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Pigment Cell Melanoma Res. 2013 Jan;26(1):97-112. doi: 10.1111/pcmr.12031. Epub 2012 Nov 6.

Identification of unique sensitizing targets for anti-inflammatory CDDO-Me in metastatic melanoma by a large-scale synthetic lethal RNAi screening.

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Department of Melanoma Medical Oncology, The University of Texas M. D. Anderson Cancer Center, Houston, Texas.
Contributed equally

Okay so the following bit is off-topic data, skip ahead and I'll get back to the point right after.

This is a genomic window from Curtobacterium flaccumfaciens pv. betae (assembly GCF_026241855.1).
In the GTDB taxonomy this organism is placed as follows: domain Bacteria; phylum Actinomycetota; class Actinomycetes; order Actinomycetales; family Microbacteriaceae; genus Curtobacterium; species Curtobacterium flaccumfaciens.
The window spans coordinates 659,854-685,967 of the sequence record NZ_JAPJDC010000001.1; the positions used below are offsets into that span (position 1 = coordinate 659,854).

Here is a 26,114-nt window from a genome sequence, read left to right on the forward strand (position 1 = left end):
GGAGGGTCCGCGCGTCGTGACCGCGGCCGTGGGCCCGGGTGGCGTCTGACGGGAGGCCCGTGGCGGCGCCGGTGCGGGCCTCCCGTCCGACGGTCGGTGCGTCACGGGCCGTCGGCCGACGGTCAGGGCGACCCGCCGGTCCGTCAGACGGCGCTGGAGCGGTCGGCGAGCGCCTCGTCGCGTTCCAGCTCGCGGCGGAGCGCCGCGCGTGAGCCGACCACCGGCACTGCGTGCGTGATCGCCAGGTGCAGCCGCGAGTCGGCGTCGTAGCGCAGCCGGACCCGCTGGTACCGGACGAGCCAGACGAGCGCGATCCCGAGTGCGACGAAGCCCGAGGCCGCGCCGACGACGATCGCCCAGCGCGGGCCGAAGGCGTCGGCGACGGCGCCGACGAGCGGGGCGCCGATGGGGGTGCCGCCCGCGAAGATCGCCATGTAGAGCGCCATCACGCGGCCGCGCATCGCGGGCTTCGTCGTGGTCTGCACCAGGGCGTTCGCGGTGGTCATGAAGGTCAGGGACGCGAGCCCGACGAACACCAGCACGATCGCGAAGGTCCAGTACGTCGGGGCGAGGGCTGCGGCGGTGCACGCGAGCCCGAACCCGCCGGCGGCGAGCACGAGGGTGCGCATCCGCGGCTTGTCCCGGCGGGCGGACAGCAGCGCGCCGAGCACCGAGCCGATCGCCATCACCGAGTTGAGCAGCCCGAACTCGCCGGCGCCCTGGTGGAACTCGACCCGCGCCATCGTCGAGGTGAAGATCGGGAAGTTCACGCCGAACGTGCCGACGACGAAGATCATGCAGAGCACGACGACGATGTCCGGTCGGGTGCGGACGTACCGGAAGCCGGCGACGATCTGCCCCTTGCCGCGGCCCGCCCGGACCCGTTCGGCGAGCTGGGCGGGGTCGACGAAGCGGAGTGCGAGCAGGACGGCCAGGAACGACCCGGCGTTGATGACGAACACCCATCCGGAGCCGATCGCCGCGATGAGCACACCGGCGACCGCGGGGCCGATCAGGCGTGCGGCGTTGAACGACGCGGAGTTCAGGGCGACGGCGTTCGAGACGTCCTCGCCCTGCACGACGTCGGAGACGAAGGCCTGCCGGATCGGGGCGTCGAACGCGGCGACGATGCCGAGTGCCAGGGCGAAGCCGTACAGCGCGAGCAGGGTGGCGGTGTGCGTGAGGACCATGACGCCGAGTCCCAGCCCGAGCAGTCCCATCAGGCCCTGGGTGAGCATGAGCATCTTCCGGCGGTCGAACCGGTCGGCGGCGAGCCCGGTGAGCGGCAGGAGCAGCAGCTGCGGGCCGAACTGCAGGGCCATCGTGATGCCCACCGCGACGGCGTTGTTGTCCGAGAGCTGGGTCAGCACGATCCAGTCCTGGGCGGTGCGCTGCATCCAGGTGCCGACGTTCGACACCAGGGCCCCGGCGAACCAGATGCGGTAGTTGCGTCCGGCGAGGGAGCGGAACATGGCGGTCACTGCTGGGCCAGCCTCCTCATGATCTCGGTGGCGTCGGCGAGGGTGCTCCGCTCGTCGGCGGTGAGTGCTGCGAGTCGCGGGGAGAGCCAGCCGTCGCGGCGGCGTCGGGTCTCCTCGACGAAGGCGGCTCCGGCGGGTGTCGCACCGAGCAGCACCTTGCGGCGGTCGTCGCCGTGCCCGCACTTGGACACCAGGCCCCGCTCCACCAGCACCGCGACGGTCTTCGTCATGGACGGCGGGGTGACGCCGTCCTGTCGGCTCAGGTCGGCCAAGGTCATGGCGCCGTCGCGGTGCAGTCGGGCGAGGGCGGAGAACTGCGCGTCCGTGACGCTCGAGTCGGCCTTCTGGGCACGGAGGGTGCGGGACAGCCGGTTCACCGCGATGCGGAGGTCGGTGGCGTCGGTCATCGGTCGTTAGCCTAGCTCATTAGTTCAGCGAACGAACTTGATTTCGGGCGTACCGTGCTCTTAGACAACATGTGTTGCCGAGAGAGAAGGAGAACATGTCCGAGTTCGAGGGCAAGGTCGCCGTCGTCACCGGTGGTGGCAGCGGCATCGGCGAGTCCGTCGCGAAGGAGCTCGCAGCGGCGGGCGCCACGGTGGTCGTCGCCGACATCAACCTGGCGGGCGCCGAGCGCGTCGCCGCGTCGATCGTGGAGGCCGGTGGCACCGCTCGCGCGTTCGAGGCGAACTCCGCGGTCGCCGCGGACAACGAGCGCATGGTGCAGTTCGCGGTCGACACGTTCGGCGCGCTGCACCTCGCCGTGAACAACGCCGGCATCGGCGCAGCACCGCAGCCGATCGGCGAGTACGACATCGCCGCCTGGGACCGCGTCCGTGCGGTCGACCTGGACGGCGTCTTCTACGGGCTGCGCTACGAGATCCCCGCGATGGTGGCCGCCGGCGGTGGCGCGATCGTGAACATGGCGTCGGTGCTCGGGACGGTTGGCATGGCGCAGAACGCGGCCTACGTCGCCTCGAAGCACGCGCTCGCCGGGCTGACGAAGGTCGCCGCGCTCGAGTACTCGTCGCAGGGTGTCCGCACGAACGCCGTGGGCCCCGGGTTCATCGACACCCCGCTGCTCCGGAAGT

CDDO-Me has been shown to exert potent anti-inflammatory activity for chronic kidney disease and antitumor activity for several tumors, including melanoma, in early clinical trials. To improve CDDO-Me response in melanoma, we utilized a large-scale synthetic lethal RNAi screen targeting 6000 human druggable genes to identify targets that would sensitize melanoma cells to CDDO-Me. Based on screening results, five unique genes (GNPAT, SUMO1, SPINT2, FLI1, and SSX1) significantly potentiated the growth inhibitory effects of CDDO-Me and induced apoptosis in A375, a BRAF mutated melanoma line (P < 0.001). These five genes were then individually validated as targets to potentiate CDDO-Me activity, and related downstream signaling pathways of these genes were analyzed. In addition, the levels of phosphorylated Erk1/2, Akt, GSK-2, and PRAS40 were dramatically decreased by downregulating each of these five genes separately, suggesting a set of common mediators. Our findings indicate that GNPAT, SUMO1, SPINT2, FLI1, and SSX1 play critical roles in synergy with inflammation pathways in modulating melanoma cell survival and could serve as sensitizing targets to enhance CDDO-Me efficacy in melanoma growth control.

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